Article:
Stephanie Cannon, Carteret County’s health director, said her jurisdiction — located on the south-facing central coast of the state, south of most of the other coastal counties with aging populations — has seen an increase in demand for testing since the beginning of June. 

“Testing in Carteret County is a shared effort between the Health Department, Carteret Health Care, urgent cares, medical providers and CVS,” she said. “It will take all of us to continue meeting the demand for testing.

“The concern right now is the laboratory testing capacity. We are seeing testing turnaround times increasing significantly.” She said this concern has become widespread across the state and delays the contact tracing process.

Contact tracing allows health workers to identify individuals who have come in contact with an infected person so they can get tested for their own safety and minimize community spread of the disease.

Cannon is also continuing COVID-related emergency preparedness efforts with the Port of Morehead City and the U.S. Coast Guard at Field Office Fort Macon.

Noncompliance with masks helps increase spread

One vexing concern for health officials along the coast is the refusal of some young adults to wear masks in public or to engage in social distancing.

North Carolina Health News recently reported that a noncompliant gathering of about 100 individuals in Dare County had triggered 27 positive cases of the disease.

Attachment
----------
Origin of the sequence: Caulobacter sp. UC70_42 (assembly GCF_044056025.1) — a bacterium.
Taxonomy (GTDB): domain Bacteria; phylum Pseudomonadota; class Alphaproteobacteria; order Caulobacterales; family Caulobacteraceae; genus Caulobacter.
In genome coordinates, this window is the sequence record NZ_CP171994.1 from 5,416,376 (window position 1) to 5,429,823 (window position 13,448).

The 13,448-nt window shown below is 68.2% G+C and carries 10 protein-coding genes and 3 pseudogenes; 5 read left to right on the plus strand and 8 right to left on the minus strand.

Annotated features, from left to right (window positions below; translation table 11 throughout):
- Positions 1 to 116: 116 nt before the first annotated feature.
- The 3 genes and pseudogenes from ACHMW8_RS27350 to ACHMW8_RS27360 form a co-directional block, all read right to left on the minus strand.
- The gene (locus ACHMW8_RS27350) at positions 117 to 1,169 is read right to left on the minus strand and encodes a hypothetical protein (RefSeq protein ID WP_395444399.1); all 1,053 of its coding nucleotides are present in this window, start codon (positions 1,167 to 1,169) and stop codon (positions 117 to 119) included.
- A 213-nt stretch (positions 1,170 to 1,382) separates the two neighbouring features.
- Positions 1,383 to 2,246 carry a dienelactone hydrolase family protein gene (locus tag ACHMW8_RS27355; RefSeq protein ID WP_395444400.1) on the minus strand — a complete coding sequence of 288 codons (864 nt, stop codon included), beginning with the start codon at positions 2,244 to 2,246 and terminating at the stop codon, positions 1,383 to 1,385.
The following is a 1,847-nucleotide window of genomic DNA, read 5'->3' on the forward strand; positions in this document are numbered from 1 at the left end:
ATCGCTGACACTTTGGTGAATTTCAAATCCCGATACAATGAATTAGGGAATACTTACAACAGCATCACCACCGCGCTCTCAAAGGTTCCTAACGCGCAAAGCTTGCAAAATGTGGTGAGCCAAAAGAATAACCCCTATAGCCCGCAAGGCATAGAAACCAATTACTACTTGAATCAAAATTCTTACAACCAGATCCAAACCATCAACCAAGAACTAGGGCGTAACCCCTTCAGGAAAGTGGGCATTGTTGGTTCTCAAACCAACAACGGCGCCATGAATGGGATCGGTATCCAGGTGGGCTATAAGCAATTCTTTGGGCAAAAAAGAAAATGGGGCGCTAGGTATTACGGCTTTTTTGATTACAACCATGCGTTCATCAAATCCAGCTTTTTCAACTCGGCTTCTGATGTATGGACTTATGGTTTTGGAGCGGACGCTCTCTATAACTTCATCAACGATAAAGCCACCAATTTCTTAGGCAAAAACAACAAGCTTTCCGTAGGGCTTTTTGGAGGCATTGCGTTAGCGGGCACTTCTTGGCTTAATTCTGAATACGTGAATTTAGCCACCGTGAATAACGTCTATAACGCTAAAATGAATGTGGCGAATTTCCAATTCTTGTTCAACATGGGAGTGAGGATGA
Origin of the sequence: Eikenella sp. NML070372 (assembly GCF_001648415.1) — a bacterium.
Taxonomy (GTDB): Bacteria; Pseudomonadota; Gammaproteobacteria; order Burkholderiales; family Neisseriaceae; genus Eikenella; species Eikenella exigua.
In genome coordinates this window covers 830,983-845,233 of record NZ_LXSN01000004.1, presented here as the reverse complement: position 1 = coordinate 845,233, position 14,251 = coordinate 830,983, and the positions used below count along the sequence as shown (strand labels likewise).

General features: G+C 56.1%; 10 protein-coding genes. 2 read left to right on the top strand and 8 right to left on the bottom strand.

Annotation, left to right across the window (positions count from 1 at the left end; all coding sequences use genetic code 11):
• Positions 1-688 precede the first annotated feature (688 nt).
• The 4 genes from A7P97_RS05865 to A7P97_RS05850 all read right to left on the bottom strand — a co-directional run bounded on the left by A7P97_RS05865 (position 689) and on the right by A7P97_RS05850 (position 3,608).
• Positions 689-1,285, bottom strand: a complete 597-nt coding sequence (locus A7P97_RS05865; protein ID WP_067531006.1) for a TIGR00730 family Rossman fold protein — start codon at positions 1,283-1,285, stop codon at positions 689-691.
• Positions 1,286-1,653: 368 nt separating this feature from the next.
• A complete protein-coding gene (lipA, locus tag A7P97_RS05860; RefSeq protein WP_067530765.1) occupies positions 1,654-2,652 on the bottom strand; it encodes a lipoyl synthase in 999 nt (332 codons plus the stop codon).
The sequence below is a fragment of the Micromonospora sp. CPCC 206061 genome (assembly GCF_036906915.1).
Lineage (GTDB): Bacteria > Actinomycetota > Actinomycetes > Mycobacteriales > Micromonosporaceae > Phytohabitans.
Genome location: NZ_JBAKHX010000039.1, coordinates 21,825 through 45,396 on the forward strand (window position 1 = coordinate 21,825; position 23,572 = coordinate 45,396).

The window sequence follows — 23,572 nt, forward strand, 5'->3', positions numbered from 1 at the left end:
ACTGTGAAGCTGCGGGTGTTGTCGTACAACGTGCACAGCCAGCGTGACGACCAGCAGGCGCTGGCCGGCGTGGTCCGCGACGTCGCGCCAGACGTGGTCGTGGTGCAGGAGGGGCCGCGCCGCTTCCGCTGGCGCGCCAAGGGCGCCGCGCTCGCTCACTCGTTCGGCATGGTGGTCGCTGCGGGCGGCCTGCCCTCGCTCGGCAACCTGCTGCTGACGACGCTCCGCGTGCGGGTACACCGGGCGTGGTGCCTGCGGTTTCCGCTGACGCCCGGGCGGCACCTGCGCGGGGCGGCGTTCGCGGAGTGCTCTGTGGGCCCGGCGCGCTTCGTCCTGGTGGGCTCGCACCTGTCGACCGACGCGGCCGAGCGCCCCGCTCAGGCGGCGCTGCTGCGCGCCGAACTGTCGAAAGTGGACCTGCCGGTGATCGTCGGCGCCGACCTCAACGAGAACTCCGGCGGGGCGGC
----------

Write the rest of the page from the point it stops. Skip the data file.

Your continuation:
Cannon told Carolina Public Press that her department has received complaints about similar events.

“If we become aware of a large event, we will reach out to the event organizer and educate them on the executive order related to mass gatherings,” she said.

“Any requirements in the governor’s executive orders are enforced solely by local law enforcement, so there is a very limited role for local public health.”

Other articles in this series

Cherokee, Clay, Graham counties: Slow start to pandemic in SW NC counties but future of hospitals uncertain

Brunswick County: Brunswick medical providers coordinate pandemic efforts in retiree haven

Chatham, Moore counties: Central NC health systems battle outbreaks, but confident of preparations

Ashe, Allegany counties: Provider partnerships crucial to NC rural hospitals in NW mountains

Clarification: The article has been revised slightly to clarify the demand for COVID-19 testing in Carteret County, based on new information that became available after the article initially published.

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Neil Cotiaux

Neil Cotiaux is a contributing writer for Carolina Public Press. He is based in Wilmington. Send an email to info@carolinapublicpress.org to contact him.